12/21/2010 // West Palm Beach, FL, US // Sandra Quinlan // Sandra Quinlan
West Palm Beach, FL—The parents of a seventh grade boy who was apparently beaten in school and targeted by bullies for more than a year have filed a lawsuit against the Palm Beach County School District. The personal injury lawsuit claims Jeaga Middle School supervisors failed to properly monitor the student’s class on the day he was attacked, according to information provided by the Palm Beach Post on Dec. 20, 2010.
In October, Joshua Poole, a 13-year-old Jeaga student, was brutally beaten while sitting in his math class. Poole claimed the attack lasted 15 minutes. Video footage of the violent episode was posted on YouTube.
Multiple Jeaga Middle School teachers, all of whom remained unidentified, alleged that incidents of bullying and in-school violence have become more and more troubling.
According to one teacher, “The students are out of control… It’s horrendous. The administration blames the teachers and say it’s lack of classroom control, but you can only control so much.”
Another teacher contended, “The decline in student behavior is epidemic in public schools,” noting that she witnesses fights break out between students on almost a daily basis.
While Jeaga Middle School Principle Kevin Gatlin described the 2010-11 school year as more “challenging” due to the excessive number of students at the school. Gatlin claimed, “I don’t think we have any more fights than they have on any other campus.”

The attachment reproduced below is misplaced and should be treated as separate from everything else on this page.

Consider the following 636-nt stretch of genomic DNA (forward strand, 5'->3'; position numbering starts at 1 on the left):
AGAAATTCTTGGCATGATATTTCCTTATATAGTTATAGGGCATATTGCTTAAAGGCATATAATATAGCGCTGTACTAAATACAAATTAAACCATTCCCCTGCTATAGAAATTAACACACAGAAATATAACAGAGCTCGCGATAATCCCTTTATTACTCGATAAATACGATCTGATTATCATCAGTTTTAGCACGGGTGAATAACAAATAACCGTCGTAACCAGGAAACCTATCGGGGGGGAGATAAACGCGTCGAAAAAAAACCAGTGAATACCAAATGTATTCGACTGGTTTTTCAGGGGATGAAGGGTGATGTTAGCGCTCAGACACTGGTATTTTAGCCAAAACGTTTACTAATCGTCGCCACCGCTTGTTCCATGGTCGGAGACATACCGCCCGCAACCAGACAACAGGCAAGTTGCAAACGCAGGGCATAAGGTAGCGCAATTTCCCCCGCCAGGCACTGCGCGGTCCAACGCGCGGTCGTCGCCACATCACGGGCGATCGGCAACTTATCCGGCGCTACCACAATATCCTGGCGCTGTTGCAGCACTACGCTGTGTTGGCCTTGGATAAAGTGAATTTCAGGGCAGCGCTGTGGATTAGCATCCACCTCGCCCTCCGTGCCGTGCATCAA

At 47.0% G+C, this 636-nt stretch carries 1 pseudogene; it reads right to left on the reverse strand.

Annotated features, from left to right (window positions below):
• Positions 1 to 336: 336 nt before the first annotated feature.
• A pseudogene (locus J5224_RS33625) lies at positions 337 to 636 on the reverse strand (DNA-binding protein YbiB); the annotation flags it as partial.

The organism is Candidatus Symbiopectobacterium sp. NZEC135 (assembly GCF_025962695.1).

Palm Beach County School District officials, who would not comment on pending litigation, said there were 30 reported fights at Jeaga during the 2008-09 school year. During the 2009-10 school year, on the other hand, there were 58 reported fights.
A total of 2,286 bullying incidents were reported throughout the Palm Beach County School District during the 2008-09 school year, 254 more than the previous school year.
Some teachers also alleged that incidents were becoming more violent. During an October occurrence, an unidentified student apparently began hurling desks around the room. The teacher of the class that the disruptive student was in stated, “He also tried throwing my podium.”
That teacher said it took school administrators nearly 20 minutes from the time she initially buzzed the office to respond to her classroom. “They pick and choose whose class they come to… They don’t come for me because they think I buzz (the office) too much.”
Principle Gatlin refuted those allegations, saying that although some teachers have a tendency to push the classroom call button quite frequently, school officials respond immediately.
Donald Charbonneau was teaching a math class when one of his students, Poole, was attacked. School officials said Charbonneau, 71, buzzed the office for assistance when the fight broke out between Poole and another student. The other student could potentially face criminal charges in connection with the fight.
Another unidentified teacher maintained that Charbonneau did all he could when the fight broke out. “It’s not his job to break up fights… It’s his job to teach remedial math. I’m not trained (nor) paid to intervene in fights. If I don’t, I’m negligent. If I do, I’m abusive. There is no way to do the right thing,” the teacher said.
The bullying lawsuit, which seeks unspecified damages, is underway.
Phone: (866) 598-1315
Url: Sandra Quinlan: West Palm Beach Injury News